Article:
By Terry Sovil from the September 2016 Edition
There are huge books dedicated to knots. Fancy, decorative knots and working knots. Knots to secure cargo on a truck.
Knots for sailors. Knots for scuba divers. Any application you can think of probably has a knot for it. There are three we will cover here: The bowline, half hitches and the sheet bend. I do know that if you learn these three basic knots, you can pass as a scuba diver or a sailor.
Actually, you’d probably need 2-3 more for dock cleats, etc. to be a sailor. But these three knots will get you pretty far in life.
Grab a short piece of line and practice! These three knots are part of the PADI Search and Recovery Specialty dive course.
You will often use line to set up search patterns and then, if the item is heavy, more than 20 pounds, you will need to tie the object to a lift bag.
General Tips and Information
Taking care of your rope is critical to your safety and for the security of whatever you are using the rope for. Be aware of a rope’s working load. This is a big item for safety. Cutting rope to size is easy if you do it correctly.
Avoid using rope that shows signs of aging and wear. Inspect your rope for cuts, worn spots and for discoloration that can indicate chemical deterioration.
Avoid knotting and abrasive conditions. Knots reduce the breaking strength of rope as much as 40%. Energy which is normally spread over the entire length of rope directs itself to the knot. For this reason, splicing is preferred to knotting. Rope will wear excessively when used with pulleys that are too small.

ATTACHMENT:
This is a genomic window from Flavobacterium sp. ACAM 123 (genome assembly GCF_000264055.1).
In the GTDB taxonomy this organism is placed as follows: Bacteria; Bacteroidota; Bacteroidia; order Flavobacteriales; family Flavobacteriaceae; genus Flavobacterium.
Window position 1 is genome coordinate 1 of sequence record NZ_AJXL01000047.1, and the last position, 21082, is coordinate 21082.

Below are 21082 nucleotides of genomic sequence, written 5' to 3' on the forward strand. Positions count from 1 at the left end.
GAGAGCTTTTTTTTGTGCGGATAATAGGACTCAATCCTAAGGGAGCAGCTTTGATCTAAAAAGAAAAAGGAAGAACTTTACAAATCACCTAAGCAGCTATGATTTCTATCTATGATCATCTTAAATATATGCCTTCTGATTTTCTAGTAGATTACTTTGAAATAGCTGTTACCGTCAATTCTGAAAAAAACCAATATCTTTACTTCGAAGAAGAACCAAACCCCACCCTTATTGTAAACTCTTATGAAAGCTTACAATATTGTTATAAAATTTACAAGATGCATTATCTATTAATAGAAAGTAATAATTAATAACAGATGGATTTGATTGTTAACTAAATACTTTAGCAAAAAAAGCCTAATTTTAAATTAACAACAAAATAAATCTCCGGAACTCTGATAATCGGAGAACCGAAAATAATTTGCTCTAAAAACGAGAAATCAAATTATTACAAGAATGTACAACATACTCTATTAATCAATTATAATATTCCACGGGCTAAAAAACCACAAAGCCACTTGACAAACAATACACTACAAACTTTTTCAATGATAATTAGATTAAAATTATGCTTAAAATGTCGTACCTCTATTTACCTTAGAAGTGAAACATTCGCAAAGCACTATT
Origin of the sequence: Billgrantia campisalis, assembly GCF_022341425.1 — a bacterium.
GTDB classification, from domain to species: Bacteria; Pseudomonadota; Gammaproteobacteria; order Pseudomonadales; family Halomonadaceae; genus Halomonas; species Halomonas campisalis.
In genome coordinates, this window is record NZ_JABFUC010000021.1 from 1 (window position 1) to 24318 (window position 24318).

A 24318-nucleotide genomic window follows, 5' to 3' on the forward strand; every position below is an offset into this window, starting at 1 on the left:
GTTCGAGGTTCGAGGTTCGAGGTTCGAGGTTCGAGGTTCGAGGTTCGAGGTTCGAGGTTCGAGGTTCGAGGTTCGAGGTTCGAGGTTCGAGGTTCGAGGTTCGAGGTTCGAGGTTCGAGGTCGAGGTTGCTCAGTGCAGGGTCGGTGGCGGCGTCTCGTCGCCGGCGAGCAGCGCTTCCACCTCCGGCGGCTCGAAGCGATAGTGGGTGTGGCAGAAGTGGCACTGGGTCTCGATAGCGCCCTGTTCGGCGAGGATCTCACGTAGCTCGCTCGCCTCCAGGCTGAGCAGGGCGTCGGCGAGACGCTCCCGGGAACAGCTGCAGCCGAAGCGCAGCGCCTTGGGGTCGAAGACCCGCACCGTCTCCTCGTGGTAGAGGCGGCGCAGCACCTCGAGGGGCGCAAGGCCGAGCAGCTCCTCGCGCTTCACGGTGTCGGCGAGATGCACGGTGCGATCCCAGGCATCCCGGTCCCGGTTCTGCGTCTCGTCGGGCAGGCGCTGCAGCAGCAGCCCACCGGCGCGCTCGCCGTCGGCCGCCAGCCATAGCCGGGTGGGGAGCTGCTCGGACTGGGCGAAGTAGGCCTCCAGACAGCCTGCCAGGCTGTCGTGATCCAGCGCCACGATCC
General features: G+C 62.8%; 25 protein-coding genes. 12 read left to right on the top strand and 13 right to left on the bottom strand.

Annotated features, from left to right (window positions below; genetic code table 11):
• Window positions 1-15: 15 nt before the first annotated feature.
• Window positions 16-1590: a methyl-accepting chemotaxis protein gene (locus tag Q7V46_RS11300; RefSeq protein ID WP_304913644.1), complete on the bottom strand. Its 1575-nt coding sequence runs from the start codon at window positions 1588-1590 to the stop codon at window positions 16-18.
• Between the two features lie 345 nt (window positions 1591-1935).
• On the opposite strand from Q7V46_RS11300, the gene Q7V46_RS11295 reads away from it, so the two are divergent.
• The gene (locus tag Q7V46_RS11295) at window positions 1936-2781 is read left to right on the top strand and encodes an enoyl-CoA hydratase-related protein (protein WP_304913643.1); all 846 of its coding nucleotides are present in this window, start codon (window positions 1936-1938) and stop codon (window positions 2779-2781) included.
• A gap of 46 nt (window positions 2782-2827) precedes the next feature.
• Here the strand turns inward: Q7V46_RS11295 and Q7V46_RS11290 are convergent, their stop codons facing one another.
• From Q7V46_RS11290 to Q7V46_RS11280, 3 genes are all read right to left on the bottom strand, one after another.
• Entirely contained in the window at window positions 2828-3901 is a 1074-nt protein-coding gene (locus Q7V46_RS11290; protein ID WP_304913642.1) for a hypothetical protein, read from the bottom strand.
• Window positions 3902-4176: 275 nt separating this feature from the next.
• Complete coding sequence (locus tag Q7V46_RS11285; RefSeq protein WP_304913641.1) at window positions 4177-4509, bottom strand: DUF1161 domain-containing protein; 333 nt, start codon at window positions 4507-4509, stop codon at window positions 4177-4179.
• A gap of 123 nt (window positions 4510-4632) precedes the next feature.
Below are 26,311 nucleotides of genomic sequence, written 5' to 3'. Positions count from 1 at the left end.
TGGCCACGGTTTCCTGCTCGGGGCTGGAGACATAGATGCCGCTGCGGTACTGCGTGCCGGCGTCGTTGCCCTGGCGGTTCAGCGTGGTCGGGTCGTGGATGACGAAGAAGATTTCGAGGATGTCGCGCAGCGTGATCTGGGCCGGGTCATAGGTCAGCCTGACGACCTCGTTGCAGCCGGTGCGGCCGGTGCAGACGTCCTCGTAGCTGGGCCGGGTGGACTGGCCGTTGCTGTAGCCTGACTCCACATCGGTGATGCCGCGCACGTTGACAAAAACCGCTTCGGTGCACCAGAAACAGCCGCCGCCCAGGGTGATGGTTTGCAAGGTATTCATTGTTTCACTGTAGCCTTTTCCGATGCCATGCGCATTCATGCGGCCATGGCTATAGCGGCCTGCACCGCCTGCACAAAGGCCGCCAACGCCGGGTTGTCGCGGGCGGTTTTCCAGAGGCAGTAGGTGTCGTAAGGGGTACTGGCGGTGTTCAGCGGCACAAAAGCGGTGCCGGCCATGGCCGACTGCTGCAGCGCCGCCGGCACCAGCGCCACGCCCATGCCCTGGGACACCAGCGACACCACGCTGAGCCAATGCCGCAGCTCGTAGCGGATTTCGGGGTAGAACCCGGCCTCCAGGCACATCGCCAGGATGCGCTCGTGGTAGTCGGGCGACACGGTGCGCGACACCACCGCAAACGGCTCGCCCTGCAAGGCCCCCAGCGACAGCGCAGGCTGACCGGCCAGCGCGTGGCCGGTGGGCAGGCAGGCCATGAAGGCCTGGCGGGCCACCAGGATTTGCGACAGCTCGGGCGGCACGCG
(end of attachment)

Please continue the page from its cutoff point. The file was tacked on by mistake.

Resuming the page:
Avoid excessive heat and prolonged exposure to direct
sunlight. Use of rope where temperatures exceed 140 degrees F / 60 degrees C can seriously affect the strength of the rope. Rope can be severely weakened subject to prolonged exposure to ultraviolet rays of sunlight.
Avoid sharp angles. Sharp bends greatly reduce the strength of a rope.
Working loads. It is impossible to come up with “general rules” because of the variety of rope materials, rope use, age, condi-tion, exposure to factors that affect rope behavior and the de-gree of risk based on what you are doing. Guidelines are al-most always printed on the package that the rope is sold in. Be aware of breaking strength.
Remember that if the breaking strength is 48 pounds of pres-sure, that by tying a knot in it you are decreasing that by up to 40%. A general safety rule is to NEVER stand in line or within a 45 degree angle of a rope under tension. Should the rope break, or part, especially nylon, it may recoil with sudden force and cause serious injury or death.
Cutting a rope. Rope is made of all different types of materials. Cutting some ropes will cause the individual strands to start to unravel or unwrap. What you should do is wrap a piece of tape around the rope in the area you want to cut. Then, using a scissor, make the cut right in the middle of the tape. That will keep both ends from unraveling. The term “whipping” describes making the end of the rope so it won’t unravel.
Many types of rope can be secured by melting the tip with a cigarette lighter, a match or over the stove. Be careful. Some may burn, melt and drip. Other types may need to have the end whipped which is the use of a smaller line or heavy thread and doing wraps around the end. Good adhesive tape may work as well.
It is important to understand the names given to parts of a rope when you start to work with it and tie a knot. The “standing part” is the line itself. If it is 100’ / 30m long, it is the standing part. The “bitter end” is just that, the very end of the rope where you will tie a knot. A “bight” is a curved section of line between the two ends.